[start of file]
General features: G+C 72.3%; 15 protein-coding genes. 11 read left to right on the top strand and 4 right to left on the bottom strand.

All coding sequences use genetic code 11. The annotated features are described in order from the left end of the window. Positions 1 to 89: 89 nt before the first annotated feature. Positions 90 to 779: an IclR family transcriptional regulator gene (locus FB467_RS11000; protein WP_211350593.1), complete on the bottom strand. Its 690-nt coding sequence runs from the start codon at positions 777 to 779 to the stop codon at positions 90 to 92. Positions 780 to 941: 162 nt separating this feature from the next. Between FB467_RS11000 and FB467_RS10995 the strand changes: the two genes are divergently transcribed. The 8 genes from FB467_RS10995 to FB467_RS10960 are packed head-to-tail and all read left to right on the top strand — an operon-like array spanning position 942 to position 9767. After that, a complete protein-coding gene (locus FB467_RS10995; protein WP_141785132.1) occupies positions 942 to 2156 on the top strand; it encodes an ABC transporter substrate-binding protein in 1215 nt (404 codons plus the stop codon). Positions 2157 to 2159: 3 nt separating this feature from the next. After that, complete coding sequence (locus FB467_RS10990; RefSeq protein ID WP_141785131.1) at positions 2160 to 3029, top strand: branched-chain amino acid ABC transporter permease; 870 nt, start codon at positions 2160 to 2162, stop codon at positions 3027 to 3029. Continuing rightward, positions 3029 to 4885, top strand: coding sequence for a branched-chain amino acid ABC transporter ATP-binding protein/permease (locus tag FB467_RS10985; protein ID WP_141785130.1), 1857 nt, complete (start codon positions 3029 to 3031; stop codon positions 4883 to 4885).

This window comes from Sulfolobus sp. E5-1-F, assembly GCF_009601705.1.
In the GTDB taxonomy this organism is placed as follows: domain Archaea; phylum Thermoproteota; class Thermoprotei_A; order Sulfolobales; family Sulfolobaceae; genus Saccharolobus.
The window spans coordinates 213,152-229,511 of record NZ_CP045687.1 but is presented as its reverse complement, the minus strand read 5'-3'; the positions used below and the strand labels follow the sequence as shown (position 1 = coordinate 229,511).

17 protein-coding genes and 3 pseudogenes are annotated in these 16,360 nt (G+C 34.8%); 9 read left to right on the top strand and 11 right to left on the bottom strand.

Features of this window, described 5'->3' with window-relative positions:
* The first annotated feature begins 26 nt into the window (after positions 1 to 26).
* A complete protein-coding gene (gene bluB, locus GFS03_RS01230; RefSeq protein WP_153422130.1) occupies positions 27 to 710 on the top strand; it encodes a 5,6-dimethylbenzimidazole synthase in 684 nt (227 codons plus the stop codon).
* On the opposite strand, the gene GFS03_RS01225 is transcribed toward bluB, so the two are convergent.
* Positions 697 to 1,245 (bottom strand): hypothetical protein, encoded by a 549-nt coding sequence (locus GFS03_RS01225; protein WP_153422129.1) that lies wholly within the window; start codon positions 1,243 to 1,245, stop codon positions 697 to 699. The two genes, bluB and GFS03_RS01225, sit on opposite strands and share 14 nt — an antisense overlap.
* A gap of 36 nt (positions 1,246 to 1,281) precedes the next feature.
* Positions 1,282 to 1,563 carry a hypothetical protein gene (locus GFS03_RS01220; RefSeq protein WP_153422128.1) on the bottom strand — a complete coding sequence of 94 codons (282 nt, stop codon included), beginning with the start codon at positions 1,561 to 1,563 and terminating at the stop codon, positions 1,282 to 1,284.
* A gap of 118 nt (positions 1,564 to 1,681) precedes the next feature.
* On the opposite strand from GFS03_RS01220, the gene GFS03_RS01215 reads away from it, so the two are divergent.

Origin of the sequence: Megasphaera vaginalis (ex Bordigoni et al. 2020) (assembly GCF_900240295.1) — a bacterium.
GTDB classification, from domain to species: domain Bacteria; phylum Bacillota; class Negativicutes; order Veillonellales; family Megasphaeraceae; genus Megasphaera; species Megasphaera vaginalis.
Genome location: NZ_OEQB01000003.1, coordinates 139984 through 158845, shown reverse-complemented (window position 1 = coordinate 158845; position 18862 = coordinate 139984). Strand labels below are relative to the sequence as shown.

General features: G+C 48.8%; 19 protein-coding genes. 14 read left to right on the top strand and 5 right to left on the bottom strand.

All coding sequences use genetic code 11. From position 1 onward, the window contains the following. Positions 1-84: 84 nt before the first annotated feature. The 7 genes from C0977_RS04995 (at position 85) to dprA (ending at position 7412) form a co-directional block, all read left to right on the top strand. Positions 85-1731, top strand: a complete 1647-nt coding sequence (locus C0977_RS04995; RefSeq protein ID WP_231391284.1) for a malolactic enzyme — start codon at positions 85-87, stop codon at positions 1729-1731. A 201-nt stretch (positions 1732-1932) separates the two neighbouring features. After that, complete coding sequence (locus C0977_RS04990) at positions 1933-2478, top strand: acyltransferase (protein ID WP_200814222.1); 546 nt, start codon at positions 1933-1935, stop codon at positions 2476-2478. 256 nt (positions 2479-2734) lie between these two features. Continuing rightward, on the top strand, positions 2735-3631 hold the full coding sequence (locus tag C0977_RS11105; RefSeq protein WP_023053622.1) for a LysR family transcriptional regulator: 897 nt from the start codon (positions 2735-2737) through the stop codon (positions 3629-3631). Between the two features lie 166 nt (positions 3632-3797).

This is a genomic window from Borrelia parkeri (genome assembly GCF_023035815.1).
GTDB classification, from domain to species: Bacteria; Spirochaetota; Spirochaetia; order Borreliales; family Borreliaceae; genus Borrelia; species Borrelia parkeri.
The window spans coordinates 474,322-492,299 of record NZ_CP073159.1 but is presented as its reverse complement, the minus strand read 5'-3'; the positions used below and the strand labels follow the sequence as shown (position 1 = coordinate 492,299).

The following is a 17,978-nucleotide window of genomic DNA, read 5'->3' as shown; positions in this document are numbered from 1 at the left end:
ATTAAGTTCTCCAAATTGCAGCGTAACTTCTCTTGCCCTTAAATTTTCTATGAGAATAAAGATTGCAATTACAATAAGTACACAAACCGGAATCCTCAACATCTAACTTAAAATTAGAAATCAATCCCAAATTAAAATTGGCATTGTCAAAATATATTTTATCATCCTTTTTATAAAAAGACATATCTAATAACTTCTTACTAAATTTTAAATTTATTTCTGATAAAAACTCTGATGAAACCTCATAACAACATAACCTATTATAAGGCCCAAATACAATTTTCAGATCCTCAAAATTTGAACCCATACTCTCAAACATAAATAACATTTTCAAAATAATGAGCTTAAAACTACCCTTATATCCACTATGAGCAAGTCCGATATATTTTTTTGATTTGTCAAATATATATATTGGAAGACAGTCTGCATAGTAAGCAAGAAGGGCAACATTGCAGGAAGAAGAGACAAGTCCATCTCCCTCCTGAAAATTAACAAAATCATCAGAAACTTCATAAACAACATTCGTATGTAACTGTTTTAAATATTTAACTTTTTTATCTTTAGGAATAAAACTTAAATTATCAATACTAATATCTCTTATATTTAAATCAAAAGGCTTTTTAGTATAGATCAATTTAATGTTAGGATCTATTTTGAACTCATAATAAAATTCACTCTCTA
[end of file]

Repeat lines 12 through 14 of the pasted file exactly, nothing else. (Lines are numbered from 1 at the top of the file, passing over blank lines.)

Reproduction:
* A gap of 36 nt (positions 1,246 to 1,281) precedes the next feature.
* Positions 1,282 to 1,563 carry a hypothetical protein gene (locus GFS03_RS01220; RefSeq protein WP_153422128.1) on the bottom strand — a complete coding sequence of 94 codons (282 nt, stop codon included), beginning with the start codon at positions 1,561 to 1,563 and terminating at the stop codon, positions 1,282 to 1,284.
* A gap of 118 nt (positions 1,564 to 1,681) precedes the next feature.